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Sobell v. United States

decided: January 14, 1969.

MORTON SOBELL, APPELLANT,
v.
UNITED STATES OF AMERICA, APPELLEE



Moore, Friendly and Hays, Circuit Judges. Moore, Circuit Judge (concurring). Friendly, Circuit Judge (concurring).

Author: Hays

HAYS, Circuit Judge:

Appellant, Morton Sobell, was arrested on August 18, 1950, and charged with violating the Espionage Act.*fn1 Bail was set at $100,000. Sobell did not post bail and remained in custody until, following his indictment and subsequent conviction, he was sentenced on April 5, 1951, to imprisonment for 30 years, then the statutory maximum term for the offense of which he was convicted.

This action was brought in the United States District Court for the Southern District of New York pursuant to 28 U.S.C. § 2255 (1964), to correct the 30-year sentence of imprisonment by crediting Sobell with the time served in custody for failure to post bail between the date of his arrest and the date sentence was imposed -- a period of approximately 7 1/2 months. The district court denied the relief sought. We reverse.

Appellant advances three reasons for crediting him with the time spent in presentence custody: he is entitled to credit pursuant to 18 U.S.C. § 3568 (1964); it was the intent of the sentencing court to give him credit; and the denial of credit violates due process and equal protection by imposing on one financially unable to post bail an additional term of imprisonment. We agree that Section 3568 is properly to be construed as requiring that credit be granted; we do not consider appellant's other contentions.

Section 3568 prescribes the method of computing the term of federal sentences of imprisonment. Until 1960 it did not on its face require that any prisoner be given credit for presentence time spent in custody.*fn2 In 1960 Congress, incorrectly assuming that the courts gave defendants such credit as a matter of right except in cases involving minimum mandatory sentences, in which the courts thought they lacked the authority to give such credit,*fn3 sought to eliminate the supposed disparity of treatment by amending Section 3568 to require that federal prisoners be given credit toward service of their sentences for presentence time spent in custody for failure to post bail where the offense for which the sentence was imposed required the imposition of a minimum mandatory sentence.*fn4

In 1966 the United States Court of Appeals for the District of Columbia Circuit considered the effect of the 1960 amendment on the sentence of a prisoner who, as is the situation with Sobell, was sentenced to the statutory maximum term for an offense which did not require the imposition of a minimum mandatory sentence and who was not given credit for presentence time spent in custody. Stapf v. United States, 125 U.S.App.D.C. 100, 367 F.2d 326 (1966). The court believed that the amendment presented an equal protection problem, since it would be irrational to require that credit be afforded in minimum mandatory sentence cases, which generally involve the more serious crimes, while not requiring it in lesser-offense cases.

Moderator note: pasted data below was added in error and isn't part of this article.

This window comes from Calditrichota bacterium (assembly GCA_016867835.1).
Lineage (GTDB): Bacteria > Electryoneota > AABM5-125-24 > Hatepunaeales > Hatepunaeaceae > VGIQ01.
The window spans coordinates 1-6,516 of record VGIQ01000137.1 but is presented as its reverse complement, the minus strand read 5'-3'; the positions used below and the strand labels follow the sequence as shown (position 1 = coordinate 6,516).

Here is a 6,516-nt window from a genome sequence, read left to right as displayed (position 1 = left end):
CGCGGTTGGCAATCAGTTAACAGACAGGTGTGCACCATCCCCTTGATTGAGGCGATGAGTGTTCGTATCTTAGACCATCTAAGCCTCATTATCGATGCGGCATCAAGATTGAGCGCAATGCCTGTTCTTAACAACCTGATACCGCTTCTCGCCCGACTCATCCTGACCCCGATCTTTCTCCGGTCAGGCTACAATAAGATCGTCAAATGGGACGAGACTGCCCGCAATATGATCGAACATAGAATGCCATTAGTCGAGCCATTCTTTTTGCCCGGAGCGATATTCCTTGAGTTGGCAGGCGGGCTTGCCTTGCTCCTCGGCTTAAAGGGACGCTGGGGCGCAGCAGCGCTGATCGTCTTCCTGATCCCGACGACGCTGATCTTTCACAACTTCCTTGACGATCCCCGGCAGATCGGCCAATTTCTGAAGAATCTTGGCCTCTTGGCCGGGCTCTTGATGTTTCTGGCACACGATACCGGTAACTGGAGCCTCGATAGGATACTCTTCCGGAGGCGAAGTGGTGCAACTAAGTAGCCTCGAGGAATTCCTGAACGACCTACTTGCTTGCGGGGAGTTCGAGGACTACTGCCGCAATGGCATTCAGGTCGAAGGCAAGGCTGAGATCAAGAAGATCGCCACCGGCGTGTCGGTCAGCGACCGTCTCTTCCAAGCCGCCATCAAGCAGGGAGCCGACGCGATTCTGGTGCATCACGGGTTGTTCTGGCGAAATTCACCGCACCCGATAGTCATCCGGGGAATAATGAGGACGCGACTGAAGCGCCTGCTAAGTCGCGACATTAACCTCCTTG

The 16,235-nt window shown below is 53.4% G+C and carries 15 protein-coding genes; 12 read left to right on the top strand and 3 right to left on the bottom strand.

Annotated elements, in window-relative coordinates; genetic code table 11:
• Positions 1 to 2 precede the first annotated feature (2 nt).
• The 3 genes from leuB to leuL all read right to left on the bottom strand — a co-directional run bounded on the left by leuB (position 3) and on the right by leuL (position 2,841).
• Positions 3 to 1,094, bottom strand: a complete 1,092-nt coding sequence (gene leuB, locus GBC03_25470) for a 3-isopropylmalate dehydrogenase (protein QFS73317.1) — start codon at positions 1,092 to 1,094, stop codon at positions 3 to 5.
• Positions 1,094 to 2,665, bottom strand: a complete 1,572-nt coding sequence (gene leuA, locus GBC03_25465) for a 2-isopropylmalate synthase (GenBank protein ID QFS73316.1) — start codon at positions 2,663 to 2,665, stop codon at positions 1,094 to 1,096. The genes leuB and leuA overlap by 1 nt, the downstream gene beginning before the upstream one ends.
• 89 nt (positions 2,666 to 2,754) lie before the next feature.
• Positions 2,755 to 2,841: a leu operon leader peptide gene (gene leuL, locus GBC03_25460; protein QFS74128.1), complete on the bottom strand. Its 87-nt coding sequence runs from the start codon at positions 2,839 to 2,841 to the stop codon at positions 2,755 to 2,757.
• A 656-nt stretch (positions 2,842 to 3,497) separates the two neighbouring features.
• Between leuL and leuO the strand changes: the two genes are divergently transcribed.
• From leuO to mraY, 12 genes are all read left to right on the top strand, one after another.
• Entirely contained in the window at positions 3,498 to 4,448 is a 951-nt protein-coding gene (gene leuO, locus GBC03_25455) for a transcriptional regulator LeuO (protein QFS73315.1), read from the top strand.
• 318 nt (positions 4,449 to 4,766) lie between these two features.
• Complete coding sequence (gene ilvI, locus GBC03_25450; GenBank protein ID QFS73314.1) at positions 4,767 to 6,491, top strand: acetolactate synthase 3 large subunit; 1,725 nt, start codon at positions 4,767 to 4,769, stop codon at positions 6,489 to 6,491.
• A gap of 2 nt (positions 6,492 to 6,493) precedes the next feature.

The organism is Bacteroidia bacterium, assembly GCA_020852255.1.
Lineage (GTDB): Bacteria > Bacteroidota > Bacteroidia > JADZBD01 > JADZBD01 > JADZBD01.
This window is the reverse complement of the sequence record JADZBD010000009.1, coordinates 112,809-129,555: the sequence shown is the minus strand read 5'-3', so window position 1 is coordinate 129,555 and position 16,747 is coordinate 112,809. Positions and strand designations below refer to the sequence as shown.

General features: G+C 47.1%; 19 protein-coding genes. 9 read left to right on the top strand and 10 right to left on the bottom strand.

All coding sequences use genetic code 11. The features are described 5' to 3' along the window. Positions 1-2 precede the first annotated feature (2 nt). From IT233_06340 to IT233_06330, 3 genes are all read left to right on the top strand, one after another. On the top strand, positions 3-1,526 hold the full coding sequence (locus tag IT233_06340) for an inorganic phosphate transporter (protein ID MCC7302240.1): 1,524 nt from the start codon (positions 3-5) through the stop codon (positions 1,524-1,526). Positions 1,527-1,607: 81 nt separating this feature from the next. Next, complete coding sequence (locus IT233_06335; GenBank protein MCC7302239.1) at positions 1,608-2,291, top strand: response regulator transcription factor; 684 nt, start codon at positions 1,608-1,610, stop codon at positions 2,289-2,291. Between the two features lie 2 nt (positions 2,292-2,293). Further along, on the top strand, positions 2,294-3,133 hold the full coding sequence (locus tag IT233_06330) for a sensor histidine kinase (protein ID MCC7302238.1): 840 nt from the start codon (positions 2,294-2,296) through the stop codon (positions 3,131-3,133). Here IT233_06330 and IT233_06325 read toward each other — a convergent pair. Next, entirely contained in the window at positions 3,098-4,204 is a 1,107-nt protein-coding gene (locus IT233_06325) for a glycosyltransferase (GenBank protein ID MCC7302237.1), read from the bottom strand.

Stapf has been followed in Dunn v. United States, 376 F.2d 191 (4th Cir. 1967); United States v. Smith, 379 F.2d 628 (7th Cir. 1967); Bryans v. Blackwell, 387 F.2d 764 (5th Cir. 1967); and Lee v. United States, 400 F.2d 185 (9th Cir. 1968). As a result of those cases the Bureau of Prisons promulgated regulations requiring that all prisoners sentenced to maximum terms be given credit for presentence time spent in custody. However, because each of the cases involved prisoners who had been convicted after the effective date of the 1960 amendment, the Bureau of Prisons' regulations were limited to those prisoners who were sentenced between October 2, 1960 (the effective date of the 1960 amendment) and September 19, 1966 (the effective date of the Bail Reform Act, 18 U.S.C. §§ 3041, 3141-43, 3146-52, 3568 (Supp. III 1965-67)).*fn5

Sobell was sentenced before September 19, 1960. The issue before us is whether he must be afforded credit for the presentence time that he spent in custody. We think he must.

The 1960 amendment makes sense only if we assume that the courts did grant credit except where a minimum mandatory sentence was required. Thus the rationale of Stapf, which upheld the statute against a constitutional challenge by construing it to avoid its seeming irrationality, would require that credit be afforded in pre- as well as post-1960 cases. As the court said in Stapf :

"This is not a case * * * where Congress removed part of an evil but disclaimed action on the rest. This is a case, rather, where Congress acted as to the only evil that required legislative action, and assumed that in all other instances equivalent relief would be provided by the courts. In such context the court acts unlawfully when it effectuates rather than avoids an arbitrary classification." 367 F.2d at 329-30 (footnote omitted).

That credit should be afforded for sentences imposed before the effective date of the 1960 amendment is also supported by the policy adopted in the Bail Reform Act of 1966*fn6 which recognizes that for purposes of serving a sentence all time spent in jail should be credited.*fn7

To the extent that Stapf and the cases that followed it limit relief to persons sentenced after the effective date of the 1960 amendment, we disagree.*fn8

We are not deterred in our decision to follow Stapf by the remark in United States ex rel. Sacco v. Kenton, 386 F.2d 143, 144 (2d Cir. 1967), that this court "has never adopted the holding in Stapf." The court in Sacco noted that its discussion of ...


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